Frommer's Mexico 2008 by David Baird, Juan Cristiano, Lynne Bairstow, Emily Hughey Quinn

airport security, AltaVista, Bartolomé de las Casas, centre right, colonial rule, East Village, glass ceiling, haute cuisine, indoor plumbing, low cost airline, low cost carrier, Maui Hawaii, out of africa, Pepto Bismol, place-making, Skype, sustainable-tourism, the market place, urban planning

Consequently, you can find restaurants of every type, size, and price range scattered across the city. Mexicans take their food and dining seriously, so if you see a full house, that’s generally recommendation enough. But those same places may be entirely empty if you arrive early— remember, here, lunch is generally eaten at 3pm, with dinner not seriously considered before 9pm. CHAPULTEPEC PARK & POLANCO VERY EXPENSIVE MEXICAN HAUTE CUISINE Aguila y Sol One of Mexico City’s most sophisticated and acclaimed restaurants is also one of the best Mexican restaurants you will find in the world. Chef-owner Martha Ortiz’s enchanted cuisine matches indigenous and pre-Hispanic ingredients to contemporary creations, leaving you the sense that an outing to Aguila y Sol is as much an artistic as a dining experience (Ortiz has designed a number of excellent cookbooks on sale at the restaurant). 112 CHAPTER 4 .

Main courses include Cantonese, Peking, Szechuan, and Mandarin selections, such as steamed red snapper with white-wine sauce, chicken in shrimp paste with sesame and crab sauce, and the house specialty, Peking duck. Tennyson 117, 2nd floor (at Av. Presidente Masaryk), Col. Polanco. & 55/5281-3410 or -2921. www.chezwok.com. Reservations recommended. Main courses $18–$55 (£9.90–£30). AE, MC, V. Daily Mon–Sat 1:30–11pm; Sun 1:30–5pm. Metro: Polanco. Moments MEXICAN HAUTE CUISINE A 16th century oasis in the midst of the world’s most populous city, the Hacienda de los Morales is an enchanted place for special occasions. The Spanish colonial decor includes dark wood furnishings, stone columns, and domed brick ceilings, with some tables looking out to garden fountains. The entrance patio doubles as an elegant bar, where you will find precious artwork and the original chapel where Spanish aristocrats once prayed.

Expertly prepared food includes the best of Mexican dishes, with an excellent selection of meat, fish, and seafood, as well as pastas, crepes, and other selections. A constant stream of weddings and special events takes place in private salons surrounding the gardens. Jacket and tie are suggested. Hacienda de los Morales Vázquez de Mella 525 (at Av. Horacio), Col. Polanco. & 55/5096-3054. Reservations recommended. Main courses $20–$40 (£11–£22). AE, MC, V. Daily 1pm–1am. Metro: Polanco. MEXICAN HAUTE CUISINE A star of the city’s superb dining scene, this signature venue of celebrated chef Patricia Quintana pays homage to the best of classic Mexican cooking. While there are only 19 tables in the simple atmosphere, what’s on your plate will more than make up for it. Located on Mexico’s version of Rodeo Drive, it remains one of the “must-dine” restaurants, so reservations are essential, even at lunch.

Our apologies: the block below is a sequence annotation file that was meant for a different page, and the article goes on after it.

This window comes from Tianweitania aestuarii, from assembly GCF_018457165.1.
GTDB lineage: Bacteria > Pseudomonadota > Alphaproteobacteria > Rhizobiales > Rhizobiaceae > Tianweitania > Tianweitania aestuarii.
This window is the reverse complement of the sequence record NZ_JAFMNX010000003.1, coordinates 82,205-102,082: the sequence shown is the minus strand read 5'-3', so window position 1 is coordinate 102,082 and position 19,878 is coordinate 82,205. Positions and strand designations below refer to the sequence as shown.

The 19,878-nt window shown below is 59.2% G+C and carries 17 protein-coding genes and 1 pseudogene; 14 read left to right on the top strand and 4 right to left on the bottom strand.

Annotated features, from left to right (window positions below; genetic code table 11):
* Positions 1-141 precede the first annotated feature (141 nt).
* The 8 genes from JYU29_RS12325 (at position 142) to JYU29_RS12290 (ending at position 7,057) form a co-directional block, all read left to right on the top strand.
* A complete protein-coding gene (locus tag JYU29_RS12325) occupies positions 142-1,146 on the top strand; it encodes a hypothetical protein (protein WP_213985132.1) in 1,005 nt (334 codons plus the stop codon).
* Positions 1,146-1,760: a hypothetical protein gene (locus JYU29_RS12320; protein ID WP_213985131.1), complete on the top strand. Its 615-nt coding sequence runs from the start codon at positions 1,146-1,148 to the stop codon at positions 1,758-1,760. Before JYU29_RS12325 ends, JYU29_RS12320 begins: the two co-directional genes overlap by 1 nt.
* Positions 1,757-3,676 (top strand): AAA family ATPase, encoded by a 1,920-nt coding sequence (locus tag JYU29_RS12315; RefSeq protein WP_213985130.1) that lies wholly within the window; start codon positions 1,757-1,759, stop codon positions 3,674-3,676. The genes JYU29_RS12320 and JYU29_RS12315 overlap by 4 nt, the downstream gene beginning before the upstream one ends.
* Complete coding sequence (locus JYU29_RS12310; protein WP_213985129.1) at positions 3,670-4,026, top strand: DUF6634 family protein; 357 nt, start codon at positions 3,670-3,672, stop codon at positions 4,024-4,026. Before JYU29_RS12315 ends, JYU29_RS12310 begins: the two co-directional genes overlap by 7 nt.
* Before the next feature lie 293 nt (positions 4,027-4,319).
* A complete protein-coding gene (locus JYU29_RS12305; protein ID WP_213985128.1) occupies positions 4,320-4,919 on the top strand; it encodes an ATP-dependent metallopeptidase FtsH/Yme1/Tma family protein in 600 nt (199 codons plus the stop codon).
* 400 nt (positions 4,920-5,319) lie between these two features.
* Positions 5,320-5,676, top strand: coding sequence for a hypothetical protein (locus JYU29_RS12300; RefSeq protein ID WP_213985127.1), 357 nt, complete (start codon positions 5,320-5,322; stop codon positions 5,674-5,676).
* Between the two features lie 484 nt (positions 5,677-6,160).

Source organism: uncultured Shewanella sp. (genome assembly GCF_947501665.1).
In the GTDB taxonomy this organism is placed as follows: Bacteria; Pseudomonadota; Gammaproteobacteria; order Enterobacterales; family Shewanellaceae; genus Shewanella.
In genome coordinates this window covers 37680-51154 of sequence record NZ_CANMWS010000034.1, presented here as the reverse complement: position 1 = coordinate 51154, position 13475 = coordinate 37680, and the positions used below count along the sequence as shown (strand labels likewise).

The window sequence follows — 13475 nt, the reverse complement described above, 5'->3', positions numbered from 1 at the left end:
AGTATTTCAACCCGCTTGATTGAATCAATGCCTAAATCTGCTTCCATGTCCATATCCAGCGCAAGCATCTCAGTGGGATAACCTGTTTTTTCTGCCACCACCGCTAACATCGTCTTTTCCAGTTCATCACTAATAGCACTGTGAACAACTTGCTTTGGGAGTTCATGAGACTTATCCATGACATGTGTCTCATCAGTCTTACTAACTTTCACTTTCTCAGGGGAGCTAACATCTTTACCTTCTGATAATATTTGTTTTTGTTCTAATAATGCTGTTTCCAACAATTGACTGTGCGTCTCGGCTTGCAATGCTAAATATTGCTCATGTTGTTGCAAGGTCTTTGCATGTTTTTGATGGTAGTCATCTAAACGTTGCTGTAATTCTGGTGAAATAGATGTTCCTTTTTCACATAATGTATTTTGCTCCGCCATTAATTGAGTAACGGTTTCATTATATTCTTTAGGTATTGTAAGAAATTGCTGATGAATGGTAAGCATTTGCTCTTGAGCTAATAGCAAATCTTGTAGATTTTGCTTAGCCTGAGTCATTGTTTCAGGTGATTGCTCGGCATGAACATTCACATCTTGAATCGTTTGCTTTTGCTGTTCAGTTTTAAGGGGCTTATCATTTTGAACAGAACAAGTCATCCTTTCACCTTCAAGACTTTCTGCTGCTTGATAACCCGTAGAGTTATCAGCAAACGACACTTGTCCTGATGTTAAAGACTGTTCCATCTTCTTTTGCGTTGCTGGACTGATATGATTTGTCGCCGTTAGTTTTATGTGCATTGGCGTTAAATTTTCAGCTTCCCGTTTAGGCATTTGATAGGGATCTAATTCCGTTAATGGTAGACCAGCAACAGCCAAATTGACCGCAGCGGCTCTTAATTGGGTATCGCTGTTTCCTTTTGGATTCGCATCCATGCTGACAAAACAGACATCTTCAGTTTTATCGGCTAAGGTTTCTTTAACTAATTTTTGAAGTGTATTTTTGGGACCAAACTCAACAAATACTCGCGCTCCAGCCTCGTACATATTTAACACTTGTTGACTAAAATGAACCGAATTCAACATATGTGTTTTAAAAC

pages: 618 words: 159,672

Fodor's Rome: With the Best City Walks and Scenic Day Trips by Fodor's Travel Publications Inc.

call centre, Donald Trump, glass ceiling, haute couture, haute cuisine, Honoré de Balzac, Johann Wolfgang von Goethe, low cost airline, Mason jar, mega-rich, Murano, Venice glass, starchitect, urban planning, young professional

Yet here you also find some of the city’s most revered gourmet temples, featuring star chefs, inventive cuisine, and decidedly higher bills placed on the finest high-thread-count damask tablecloths. Quite a range, and yet this coexistence of high- and lowbrow is decidedly Roman. The Troiani brothers at Il Convivio (Vicolo dei Soldati 31 | 06/6869432) have been running what is essentially a high altar to alta cucina (haute cuisine) for many years, where revering top-notch ingredients is an art form. Pizzas are the thing at the famed Da Baffetto (Via Governo Vecchio 114 | 06/6861617), where there’s always a line. ROMAN PIZZA 101 The concept is simple: Naples may lay claim to the invention of pizza, but to many pizza purists, Rome perfected the dish. Roman pizza has a thin crust, which makes it important that the crust has the right ratio of crisp-to-chewy.

. | Average cost: €55 | Vicolo delle Vacche 9/a, Navona | 00186 | 06/6871499 | www.etabli.it | Closed Sun. in summer, Mon. in winter. Fodor’s Choice | Il Convivio. $$$$ | MODERN ITALIAN | In a tiny, nondescript vicolo north of Piazza Navona, the three Troiani brothers—Angelo in the kitchen, and brothers Giuseppe and Massimo presiding over the dining room and wine cellar—have quietly been redefining the experience of Italian eclectic alta cucina (haute cuisine) for many years. Antipasti include a selection of ultra-fresh raw seafood preparations in the mixed crudi, while a “carbomare” pasta is a riff on tradition, substituting pancetta with fresh fish roe and house-cured bottarga (salted fish roe). Or opt for one of the famed signature dishes, including a fabulous version of a cold-weather pigeon main course prepared four different ways. Service is attentive without being overbearing, and the wine list is exceptional.